(TNS) — WASHINGTON — America’s manufacturers are urging President Donald Trump to make good on a campaign promise to find money to repair the nation’s highways, airports, dams and bridges.
The National Association of Manufacturers, which represents 12 million people, sent Trump a letter Monday asking him to move forward on a bipartisan proposal.
“The infrastructure investments of the 1950s and 1960s brought tremendous economic benefits, built strong communities, improved productivity and competitiveness and allowed manufacturing to grow and put people to work in solid middle-class jobs,” said Jay Timmons, NAM’s president and CEO, in the letter, which was obtained by McClatchy. “Today, however, as more and more of our infrastructure crumbles, it is not keeping up with modern demands for safety and innovation, nor is it giving American workers the tools they need to compete with the rest of the world.”
The letter comes after Trump hosted Republican leaders at Camp David to discuss the party’s legislative priorities before the midterm elections, which could include action on an infrastructure plan as well as welfare reform.
While campaigning for president, Trump promised a job-creating $1 trillion infrastructure bill within his first 100 days in office. But that aggressive goal was not met. His first budget proposal did include $200 billion for infrastructure.
Now, manufacturers who praised Trump for the tax reform bill that Republicans passed late last year want the president and GOP leaders to take up infrastructure.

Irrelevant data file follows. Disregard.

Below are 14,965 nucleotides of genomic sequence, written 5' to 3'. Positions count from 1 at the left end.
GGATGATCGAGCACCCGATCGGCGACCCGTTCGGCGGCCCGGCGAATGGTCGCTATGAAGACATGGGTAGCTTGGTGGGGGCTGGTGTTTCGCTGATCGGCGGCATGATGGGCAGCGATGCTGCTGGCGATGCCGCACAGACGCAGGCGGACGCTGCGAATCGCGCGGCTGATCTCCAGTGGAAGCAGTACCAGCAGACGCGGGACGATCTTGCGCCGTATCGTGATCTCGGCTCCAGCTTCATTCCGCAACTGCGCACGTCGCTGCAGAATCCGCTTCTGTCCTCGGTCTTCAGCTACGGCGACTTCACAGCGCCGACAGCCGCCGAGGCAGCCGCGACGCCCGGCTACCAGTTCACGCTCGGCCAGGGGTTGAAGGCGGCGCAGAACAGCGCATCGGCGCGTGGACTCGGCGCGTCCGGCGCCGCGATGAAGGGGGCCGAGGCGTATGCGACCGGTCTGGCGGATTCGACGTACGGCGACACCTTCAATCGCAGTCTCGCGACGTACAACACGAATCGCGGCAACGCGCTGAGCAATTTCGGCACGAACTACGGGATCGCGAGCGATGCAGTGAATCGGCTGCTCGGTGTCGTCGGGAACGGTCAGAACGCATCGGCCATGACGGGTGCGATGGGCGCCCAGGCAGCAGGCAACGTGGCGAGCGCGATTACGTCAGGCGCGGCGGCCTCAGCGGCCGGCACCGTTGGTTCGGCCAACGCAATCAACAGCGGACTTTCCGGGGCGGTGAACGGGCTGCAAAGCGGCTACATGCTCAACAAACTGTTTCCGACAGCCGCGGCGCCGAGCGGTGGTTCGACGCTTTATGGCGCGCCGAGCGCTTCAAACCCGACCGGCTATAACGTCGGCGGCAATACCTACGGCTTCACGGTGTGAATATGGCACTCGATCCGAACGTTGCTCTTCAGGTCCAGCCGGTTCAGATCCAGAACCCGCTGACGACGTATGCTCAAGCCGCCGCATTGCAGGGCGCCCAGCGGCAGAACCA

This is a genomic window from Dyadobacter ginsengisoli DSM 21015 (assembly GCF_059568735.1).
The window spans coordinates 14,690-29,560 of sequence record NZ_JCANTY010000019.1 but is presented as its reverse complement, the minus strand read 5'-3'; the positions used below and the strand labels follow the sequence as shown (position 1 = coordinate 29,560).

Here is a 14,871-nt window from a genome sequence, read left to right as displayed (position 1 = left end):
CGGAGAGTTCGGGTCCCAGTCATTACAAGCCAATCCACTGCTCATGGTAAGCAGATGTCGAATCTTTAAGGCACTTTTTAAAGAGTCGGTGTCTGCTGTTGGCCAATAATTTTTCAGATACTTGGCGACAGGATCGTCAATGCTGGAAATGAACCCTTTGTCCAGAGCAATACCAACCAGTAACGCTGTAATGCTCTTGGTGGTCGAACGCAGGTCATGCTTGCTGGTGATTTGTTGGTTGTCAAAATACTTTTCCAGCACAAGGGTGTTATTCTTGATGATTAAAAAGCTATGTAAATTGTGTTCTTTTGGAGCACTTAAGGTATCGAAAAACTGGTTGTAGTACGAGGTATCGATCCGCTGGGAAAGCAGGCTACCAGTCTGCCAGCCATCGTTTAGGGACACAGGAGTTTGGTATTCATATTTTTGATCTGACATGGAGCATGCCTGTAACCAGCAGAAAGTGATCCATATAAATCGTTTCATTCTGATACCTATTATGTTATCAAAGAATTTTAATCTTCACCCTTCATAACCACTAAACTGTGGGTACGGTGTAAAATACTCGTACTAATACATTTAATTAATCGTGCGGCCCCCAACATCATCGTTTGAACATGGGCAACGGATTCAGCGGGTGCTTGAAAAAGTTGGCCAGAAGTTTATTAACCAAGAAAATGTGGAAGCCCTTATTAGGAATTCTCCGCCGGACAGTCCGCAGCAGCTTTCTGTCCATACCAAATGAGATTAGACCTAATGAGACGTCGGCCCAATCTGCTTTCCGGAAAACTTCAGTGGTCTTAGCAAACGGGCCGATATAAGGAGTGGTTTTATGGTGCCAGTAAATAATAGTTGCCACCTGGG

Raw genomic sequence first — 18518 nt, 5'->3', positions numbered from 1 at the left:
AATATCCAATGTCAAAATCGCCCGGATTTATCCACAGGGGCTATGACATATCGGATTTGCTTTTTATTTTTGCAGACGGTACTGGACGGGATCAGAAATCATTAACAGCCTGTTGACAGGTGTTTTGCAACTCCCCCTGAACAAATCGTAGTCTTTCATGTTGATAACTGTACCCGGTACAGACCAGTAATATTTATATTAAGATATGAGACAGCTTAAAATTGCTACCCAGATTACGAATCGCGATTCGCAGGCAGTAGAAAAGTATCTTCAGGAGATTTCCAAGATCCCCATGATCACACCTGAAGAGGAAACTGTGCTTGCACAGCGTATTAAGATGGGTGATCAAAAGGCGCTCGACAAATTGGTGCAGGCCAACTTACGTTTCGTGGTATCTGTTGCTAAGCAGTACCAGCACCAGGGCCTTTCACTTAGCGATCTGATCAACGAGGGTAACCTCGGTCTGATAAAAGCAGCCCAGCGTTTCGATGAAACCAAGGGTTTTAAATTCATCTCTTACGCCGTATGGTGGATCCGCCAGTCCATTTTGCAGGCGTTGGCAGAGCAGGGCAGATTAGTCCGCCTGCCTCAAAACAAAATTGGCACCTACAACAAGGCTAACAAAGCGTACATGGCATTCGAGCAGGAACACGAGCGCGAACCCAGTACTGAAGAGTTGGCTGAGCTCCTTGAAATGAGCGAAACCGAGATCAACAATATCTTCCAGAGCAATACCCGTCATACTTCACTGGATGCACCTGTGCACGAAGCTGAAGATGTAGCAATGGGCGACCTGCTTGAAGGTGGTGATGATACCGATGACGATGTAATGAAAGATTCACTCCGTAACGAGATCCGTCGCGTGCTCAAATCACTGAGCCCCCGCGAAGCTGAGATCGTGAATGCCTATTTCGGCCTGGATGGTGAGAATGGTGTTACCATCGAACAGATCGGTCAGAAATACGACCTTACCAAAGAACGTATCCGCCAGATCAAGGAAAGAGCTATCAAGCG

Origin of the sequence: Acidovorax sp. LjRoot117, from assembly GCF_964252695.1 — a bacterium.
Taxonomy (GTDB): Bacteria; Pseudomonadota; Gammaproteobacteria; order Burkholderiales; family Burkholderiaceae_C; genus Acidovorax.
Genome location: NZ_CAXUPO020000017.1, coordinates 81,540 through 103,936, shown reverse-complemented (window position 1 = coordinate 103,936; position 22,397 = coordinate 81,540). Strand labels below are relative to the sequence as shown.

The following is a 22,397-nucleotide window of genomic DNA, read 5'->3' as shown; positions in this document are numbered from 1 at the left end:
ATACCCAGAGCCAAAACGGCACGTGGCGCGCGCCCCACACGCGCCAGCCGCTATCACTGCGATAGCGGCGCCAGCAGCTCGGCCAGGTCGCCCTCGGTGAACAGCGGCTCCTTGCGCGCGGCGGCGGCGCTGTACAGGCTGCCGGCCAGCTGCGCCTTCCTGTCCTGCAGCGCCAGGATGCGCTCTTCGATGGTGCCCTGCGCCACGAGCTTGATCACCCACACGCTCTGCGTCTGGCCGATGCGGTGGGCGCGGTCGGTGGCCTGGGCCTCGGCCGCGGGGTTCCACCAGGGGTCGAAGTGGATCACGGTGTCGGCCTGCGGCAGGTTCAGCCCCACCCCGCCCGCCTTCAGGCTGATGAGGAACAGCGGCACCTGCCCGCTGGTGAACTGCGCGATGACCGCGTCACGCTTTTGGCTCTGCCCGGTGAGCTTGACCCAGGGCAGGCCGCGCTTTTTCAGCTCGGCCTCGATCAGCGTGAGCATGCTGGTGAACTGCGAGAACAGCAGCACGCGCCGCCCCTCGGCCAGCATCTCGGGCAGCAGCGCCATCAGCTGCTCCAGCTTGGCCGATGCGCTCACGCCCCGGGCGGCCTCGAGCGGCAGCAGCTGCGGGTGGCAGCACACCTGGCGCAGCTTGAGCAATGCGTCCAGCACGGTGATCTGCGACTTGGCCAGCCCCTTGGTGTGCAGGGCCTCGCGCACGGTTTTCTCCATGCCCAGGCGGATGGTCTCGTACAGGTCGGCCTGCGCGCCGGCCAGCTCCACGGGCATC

But Trump may find opposition among some Republicans who may oppose new government spending and Democrats who may not want to work with Trump, especially after the success of the GOP tax bill. Last year, Senate Democrats proposed their own $1 trillion plan to fund infrastructure projects over a 10-year period. Democrats say their proposal would create more than 15 million jobs.
The spending plans are similar but Trump talked of paying for the plan with tax credits and public-private partnerships, while Democrats suggested using federal dollars.
NAM’s proposal, Building to Win, calls for ending funding uncertainty and streamlining the permitting process, as well as other goals:
Trump reportedly told Republican leaders at Camp David that using public-private partnerships is not an effective way to fund infrastructure projects, despite urging them to do so during the campaign.
On Friday, Trump tweeted his support for a proposal by Sen. Rand Paul, R-Ky., to pay for infrastructure projects with foreign aid withheld from Pakistan.
NAM is the largest manufacturing association in the United States, representing small and large manufacturers in every industrial sector and in all 50 states.
©2018 McClatchy Washington Bureau Distributed by Tribune Content Agency, LLC.